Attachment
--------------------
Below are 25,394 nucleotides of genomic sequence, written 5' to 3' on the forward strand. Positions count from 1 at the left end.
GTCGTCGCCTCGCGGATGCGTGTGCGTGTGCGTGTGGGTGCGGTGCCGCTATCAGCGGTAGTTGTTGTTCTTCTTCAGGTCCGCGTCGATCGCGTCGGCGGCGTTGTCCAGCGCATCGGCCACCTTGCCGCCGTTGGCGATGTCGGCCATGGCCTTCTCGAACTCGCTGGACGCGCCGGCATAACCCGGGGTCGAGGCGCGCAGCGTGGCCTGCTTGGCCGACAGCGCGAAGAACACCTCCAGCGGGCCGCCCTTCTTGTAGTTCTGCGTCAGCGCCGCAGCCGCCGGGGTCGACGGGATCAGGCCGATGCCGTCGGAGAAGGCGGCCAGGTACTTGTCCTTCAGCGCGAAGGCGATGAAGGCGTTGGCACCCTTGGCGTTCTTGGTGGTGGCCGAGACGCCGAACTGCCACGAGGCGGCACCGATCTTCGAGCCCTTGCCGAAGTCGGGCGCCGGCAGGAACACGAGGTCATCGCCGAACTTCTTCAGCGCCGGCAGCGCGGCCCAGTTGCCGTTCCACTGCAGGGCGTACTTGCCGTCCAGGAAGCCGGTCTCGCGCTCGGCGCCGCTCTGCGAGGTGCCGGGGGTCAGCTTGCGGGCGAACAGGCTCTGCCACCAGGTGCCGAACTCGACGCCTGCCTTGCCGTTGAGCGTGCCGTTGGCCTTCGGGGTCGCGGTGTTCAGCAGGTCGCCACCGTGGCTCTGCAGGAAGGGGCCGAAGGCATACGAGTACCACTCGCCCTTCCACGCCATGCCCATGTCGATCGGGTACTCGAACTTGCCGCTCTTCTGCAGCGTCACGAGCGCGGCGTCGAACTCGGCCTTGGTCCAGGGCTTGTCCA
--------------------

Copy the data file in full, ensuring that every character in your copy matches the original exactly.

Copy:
Below are 25,394 nucleotides of genomic sequence, written 5' to 3' on the forward strand. Positions count from 1 at the left end.
GTCGTCGCCTCGCGGATGCGTGTGCGTGTGCGTGTGGGTGCGGTGCCGCTATCAGCGGTAGTTGTTGTTCTTCTTCAGGTCCGCGTCGATCGCGTCGGCGGCGTTGTCCAGCGCATCGGCCACCTTGCCGCCGTTGGCGATGTCGGCCATGGCCTTCTCGAACTCGCTGGACGCGCCGGCATAACCCGGGGTCGAGGCGCGCAGCGTGGCCTGCTTGGCCGACAGCGCGAAGAACACCTCCAGCGGGCCGCCCTTCTTGTAGTTCTGCGTCAGCGCCGCAGCCGCCGGGGTCGACGGGATCAGGCCGATGCCGTCGGAGAAGGCGGCCAGGTACTTGTCCTTCAGCGCGAAGGCGATGAAGGCGTTGGCACCCTTGGCGTTCTTGGTGGTGGCCGAGACGCCGAACTGCCACGAGGCGGCACCGATCTTCGAGCCCTTGCCGAAGTCGGGCGCCGGCAGGAACACGAGGTCATCGCCGAACTTCTTCAGCGCCGGCAGCGCGGCCCAGTTGCCGTTCCACTGCAGGGCGTACTTGCCGTCCAGGAAGCCGGTCTCGCGCTCGGCGCCGCTCTGCGAGGTGCCGGGGGTCAGCTTGCGGGCGAACAGGCTCTGCCACCAGGTGCCGAACTCGACGCCTGCCTTGCCGTTGAGCGTGCCGTTGGCCTTCGGGGTCGCGGTGTTCAGCAGGTCGCCACCGTGGCTCTGCAGGAAGGGGCCGAAGGCATACGAGTACCACTCGCCCTTCCACGCCATGCCCATGTCGATCGGGTACTCGAACTTGCCGCTCTTCTGCAGCGTCACGAGCGCGGCGTCGAACTCGGCCTTGGTCCAGGGCTTGTCCA